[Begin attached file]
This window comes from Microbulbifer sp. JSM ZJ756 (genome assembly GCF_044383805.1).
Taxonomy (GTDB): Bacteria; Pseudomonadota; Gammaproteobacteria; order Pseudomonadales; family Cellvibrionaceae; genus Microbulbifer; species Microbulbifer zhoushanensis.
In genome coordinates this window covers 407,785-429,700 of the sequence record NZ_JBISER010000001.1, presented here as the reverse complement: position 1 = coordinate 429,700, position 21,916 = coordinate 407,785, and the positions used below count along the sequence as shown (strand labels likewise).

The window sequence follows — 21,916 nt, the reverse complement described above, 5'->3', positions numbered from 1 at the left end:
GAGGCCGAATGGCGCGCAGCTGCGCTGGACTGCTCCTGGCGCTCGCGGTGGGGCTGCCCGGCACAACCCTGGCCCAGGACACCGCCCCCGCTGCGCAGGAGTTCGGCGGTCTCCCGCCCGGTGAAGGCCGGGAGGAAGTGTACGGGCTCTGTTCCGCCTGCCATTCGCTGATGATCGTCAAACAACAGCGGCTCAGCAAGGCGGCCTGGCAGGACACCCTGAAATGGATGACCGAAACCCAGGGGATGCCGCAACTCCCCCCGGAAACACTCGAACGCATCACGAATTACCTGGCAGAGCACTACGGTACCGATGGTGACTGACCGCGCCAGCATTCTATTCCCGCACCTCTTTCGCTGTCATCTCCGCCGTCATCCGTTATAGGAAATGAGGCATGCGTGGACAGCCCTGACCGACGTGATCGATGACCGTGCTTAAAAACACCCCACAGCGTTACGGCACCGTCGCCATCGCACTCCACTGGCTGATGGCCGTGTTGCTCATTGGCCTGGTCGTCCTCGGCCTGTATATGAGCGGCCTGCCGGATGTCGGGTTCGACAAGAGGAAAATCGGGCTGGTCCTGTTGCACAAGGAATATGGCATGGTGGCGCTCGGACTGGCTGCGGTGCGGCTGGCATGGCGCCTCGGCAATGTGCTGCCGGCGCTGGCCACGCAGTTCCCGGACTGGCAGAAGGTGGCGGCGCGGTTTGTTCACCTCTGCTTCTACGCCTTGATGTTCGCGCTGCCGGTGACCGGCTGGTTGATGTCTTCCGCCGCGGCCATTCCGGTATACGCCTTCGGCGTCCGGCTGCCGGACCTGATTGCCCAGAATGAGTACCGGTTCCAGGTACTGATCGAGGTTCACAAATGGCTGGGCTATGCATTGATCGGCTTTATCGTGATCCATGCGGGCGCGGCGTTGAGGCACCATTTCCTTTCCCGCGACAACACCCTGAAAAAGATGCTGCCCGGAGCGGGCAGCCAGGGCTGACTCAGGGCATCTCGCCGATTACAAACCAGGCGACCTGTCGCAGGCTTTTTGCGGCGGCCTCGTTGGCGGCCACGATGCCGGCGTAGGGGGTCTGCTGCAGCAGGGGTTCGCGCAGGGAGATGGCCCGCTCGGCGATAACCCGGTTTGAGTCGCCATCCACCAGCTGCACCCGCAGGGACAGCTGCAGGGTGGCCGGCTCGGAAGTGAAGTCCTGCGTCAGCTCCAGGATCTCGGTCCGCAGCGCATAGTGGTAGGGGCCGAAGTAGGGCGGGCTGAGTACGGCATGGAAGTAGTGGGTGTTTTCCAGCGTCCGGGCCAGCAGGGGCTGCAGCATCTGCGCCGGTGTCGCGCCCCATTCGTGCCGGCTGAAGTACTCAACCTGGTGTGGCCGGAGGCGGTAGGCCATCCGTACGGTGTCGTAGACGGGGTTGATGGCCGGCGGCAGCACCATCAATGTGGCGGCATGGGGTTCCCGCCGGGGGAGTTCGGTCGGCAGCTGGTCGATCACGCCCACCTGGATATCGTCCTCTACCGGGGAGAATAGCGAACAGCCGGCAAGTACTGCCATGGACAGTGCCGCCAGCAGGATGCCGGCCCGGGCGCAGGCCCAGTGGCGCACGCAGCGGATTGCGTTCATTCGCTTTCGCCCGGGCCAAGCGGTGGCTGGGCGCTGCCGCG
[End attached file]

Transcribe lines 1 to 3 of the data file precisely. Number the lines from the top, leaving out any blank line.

This window comes from Microbulbifer sp. JSM ZJ756 (genome assembly GCF_044383805.1).
Taxonomy (GTDB): Bacteria; Pseudomonadota; Gammaproteobacteria; order Pseudomonadales; family Cellvibrionaceae; genus Microbulbifer; species Microbulbifer zhoushanensis.
In genome coordinates this window covers 407,785-429,700 of the sequence record NZ_JBISER010000001.1, presented here as the reverse complement: position 1 = coordinate 429,700, position 21,916 = coordinate 407,785, and the positions used below count along the sequence as shown (strand labels likewise).